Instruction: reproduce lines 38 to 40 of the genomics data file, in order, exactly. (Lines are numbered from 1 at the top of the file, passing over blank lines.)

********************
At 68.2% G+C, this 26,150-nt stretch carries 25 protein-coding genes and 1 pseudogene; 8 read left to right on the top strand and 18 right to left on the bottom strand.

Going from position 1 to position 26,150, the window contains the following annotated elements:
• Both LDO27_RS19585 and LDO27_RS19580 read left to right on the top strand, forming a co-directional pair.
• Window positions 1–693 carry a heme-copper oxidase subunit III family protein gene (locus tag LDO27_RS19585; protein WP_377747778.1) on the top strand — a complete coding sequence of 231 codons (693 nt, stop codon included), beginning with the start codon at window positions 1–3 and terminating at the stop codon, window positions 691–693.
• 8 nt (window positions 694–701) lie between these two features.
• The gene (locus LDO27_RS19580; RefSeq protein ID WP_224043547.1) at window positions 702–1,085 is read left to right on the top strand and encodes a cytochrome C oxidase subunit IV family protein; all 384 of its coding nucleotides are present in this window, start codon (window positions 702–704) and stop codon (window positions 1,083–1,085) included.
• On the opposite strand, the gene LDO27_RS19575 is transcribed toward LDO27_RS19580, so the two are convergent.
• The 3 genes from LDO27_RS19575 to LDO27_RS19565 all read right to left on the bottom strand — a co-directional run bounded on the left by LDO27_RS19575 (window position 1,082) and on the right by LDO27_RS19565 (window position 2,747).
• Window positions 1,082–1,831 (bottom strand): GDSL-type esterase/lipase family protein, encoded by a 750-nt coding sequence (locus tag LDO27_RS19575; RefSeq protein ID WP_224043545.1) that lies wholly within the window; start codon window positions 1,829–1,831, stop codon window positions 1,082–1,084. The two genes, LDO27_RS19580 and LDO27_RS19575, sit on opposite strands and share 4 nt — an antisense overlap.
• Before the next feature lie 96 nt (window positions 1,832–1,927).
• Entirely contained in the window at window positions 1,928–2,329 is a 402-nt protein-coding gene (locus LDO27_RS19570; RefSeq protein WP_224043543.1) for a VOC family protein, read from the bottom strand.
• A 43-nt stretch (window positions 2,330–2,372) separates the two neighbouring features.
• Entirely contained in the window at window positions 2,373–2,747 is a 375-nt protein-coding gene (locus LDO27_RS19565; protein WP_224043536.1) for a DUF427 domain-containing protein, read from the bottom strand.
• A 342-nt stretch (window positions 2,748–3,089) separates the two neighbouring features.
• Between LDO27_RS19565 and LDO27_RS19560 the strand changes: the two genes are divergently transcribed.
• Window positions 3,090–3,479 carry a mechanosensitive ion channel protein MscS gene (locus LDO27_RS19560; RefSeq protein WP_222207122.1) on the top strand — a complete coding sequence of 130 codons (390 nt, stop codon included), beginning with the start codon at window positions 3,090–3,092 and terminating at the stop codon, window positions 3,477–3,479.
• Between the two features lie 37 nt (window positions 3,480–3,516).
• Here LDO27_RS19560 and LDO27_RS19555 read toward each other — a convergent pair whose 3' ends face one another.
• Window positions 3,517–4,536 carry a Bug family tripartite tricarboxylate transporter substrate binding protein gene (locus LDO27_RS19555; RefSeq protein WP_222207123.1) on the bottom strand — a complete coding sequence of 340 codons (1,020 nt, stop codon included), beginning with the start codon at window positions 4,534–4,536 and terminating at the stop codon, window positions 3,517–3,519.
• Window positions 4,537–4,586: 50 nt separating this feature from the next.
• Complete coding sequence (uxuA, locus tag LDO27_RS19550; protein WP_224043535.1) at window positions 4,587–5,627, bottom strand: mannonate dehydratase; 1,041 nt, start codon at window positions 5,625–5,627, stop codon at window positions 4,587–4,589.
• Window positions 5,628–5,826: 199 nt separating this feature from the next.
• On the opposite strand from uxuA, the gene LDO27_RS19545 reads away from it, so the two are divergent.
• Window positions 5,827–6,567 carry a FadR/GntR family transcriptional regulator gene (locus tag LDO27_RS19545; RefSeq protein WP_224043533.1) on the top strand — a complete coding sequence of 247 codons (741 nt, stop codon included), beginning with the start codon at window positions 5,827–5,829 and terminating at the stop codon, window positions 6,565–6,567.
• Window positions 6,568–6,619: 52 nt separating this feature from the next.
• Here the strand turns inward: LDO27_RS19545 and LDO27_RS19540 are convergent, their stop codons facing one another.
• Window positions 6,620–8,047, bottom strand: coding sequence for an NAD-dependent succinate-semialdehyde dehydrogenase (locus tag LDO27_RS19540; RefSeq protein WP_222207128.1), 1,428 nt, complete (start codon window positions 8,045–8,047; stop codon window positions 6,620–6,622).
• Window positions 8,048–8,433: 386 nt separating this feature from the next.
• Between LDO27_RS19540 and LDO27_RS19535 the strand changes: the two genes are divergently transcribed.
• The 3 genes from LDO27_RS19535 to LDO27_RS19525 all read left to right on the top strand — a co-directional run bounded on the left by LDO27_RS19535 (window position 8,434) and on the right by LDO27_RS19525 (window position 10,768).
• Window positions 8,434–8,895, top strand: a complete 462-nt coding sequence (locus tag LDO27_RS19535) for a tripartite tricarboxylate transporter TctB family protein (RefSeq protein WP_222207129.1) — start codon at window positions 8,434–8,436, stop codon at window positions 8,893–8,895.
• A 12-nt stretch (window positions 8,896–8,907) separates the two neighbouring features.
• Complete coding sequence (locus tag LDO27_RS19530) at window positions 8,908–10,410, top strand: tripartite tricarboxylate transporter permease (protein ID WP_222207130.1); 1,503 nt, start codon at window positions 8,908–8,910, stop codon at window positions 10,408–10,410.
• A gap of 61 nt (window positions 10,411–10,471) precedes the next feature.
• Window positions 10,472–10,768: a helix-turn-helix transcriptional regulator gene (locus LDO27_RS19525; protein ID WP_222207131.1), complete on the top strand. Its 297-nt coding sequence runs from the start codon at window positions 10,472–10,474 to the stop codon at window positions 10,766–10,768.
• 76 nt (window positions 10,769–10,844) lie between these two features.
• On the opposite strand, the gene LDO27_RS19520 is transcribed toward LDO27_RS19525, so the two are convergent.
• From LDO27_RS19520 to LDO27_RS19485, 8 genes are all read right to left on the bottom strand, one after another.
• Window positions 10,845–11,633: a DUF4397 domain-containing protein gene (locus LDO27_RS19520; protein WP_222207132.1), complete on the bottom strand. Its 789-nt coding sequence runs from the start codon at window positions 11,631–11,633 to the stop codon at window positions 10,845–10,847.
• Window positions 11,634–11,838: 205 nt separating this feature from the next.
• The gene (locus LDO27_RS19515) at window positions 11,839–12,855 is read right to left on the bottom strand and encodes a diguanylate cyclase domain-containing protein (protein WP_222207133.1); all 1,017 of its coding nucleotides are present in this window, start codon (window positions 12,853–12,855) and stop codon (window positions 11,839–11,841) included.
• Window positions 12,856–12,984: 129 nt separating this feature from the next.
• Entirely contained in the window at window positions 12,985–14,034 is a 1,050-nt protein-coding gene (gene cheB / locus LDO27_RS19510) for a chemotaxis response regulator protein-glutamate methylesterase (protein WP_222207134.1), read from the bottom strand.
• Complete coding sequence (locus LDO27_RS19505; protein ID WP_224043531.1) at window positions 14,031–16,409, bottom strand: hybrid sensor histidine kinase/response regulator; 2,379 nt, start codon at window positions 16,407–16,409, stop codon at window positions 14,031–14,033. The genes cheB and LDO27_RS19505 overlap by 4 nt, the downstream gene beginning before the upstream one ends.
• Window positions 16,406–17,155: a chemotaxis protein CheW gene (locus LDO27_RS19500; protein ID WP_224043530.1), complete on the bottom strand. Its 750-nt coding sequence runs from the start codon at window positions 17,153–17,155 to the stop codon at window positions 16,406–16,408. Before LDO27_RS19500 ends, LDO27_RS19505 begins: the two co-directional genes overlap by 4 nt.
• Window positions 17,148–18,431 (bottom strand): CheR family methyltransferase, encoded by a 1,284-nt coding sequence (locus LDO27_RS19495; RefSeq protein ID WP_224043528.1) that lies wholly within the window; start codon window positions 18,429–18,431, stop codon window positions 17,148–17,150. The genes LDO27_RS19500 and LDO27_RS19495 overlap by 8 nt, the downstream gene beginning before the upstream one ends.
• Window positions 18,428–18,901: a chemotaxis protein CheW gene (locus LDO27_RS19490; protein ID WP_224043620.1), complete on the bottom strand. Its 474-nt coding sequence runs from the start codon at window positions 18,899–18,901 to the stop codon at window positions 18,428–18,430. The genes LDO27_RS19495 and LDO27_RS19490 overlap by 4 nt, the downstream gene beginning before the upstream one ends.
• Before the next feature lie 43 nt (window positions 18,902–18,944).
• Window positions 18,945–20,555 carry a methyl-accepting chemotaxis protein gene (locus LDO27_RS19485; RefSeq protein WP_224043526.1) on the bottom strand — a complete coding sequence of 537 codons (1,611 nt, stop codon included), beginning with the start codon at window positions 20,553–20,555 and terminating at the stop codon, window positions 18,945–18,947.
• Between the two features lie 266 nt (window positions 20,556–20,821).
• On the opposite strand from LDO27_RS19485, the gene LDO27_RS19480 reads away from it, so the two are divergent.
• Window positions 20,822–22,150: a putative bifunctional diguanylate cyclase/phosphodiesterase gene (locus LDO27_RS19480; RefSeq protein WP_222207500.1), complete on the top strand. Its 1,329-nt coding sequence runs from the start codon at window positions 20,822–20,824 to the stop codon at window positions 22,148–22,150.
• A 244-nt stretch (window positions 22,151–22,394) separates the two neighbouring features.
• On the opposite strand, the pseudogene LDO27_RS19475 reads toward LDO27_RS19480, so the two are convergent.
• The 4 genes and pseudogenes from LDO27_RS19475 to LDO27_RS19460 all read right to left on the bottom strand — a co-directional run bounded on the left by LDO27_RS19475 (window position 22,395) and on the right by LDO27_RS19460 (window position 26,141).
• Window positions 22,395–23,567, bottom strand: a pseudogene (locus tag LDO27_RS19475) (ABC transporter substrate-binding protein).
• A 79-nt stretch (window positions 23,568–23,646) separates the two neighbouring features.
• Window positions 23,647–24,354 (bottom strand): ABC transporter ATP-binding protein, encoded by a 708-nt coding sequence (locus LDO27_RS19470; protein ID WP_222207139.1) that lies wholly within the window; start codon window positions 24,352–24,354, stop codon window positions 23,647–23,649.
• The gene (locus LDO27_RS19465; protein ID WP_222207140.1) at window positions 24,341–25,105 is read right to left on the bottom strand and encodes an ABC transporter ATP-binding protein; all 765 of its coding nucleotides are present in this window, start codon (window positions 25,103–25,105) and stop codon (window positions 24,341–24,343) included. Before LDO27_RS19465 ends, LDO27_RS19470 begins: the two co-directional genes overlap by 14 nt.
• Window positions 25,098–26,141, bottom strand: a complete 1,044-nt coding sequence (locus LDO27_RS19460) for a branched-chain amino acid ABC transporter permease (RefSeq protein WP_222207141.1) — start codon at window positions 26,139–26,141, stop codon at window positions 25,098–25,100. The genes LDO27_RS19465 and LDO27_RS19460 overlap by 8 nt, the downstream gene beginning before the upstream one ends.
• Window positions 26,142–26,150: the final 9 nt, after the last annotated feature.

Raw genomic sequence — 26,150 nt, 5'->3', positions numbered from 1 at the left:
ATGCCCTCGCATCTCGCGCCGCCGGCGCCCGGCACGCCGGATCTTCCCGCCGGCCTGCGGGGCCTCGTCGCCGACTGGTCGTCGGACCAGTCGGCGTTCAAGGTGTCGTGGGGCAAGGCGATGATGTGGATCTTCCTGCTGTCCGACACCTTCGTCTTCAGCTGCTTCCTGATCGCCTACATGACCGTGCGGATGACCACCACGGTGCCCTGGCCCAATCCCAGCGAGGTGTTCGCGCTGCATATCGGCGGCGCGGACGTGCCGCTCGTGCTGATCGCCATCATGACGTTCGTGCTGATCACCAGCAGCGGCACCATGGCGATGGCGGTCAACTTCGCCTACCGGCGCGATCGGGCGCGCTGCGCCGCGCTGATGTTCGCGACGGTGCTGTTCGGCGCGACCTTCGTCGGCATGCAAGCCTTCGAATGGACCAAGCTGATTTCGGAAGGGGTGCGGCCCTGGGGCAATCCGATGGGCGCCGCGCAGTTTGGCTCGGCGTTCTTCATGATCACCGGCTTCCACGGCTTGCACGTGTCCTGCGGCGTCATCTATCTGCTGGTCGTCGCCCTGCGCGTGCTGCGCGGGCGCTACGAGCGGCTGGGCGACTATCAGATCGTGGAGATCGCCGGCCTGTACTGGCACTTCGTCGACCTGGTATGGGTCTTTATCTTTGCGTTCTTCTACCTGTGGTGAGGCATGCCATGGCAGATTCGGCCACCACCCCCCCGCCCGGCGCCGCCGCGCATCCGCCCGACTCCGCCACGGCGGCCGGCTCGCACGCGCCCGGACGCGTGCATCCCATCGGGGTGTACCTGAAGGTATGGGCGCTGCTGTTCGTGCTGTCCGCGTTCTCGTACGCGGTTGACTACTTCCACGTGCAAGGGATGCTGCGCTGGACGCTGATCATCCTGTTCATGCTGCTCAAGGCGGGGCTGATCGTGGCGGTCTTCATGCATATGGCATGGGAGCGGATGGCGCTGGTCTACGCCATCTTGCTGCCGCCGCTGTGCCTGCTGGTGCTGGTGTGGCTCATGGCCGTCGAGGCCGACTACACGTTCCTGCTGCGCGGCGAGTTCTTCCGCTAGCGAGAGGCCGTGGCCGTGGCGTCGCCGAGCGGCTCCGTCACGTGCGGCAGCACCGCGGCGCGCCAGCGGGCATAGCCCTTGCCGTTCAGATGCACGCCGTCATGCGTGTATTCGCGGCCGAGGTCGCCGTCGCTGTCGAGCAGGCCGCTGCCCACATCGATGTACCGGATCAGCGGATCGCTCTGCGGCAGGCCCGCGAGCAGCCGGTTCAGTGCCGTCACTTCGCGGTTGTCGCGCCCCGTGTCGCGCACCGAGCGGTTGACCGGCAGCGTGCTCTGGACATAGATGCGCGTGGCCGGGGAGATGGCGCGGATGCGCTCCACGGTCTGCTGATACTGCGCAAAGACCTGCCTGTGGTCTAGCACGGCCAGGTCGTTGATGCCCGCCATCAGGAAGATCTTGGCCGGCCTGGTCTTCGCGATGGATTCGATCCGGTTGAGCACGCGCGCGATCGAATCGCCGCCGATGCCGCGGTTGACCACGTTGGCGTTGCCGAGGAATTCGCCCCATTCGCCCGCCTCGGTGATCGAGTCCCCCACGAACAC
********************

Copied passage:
• From LDO27_RS19520 to LDO27_RS19485, 8 genes are all read right to left on the bottom strand, one after another.
• Window positions 10,845–11,633: a DUF4397 domain-containing protein gene (locus LDO27_RS19520; protein WP_222207132.1), complete on the bottom strand. Its 789-nt coding sequence runs from the start codon at window positions 11,631–11,633 to the stop codon at window positions 10,845–10,847.
• Window positions 11,634–11,838: 205 nt separating this feature from the next.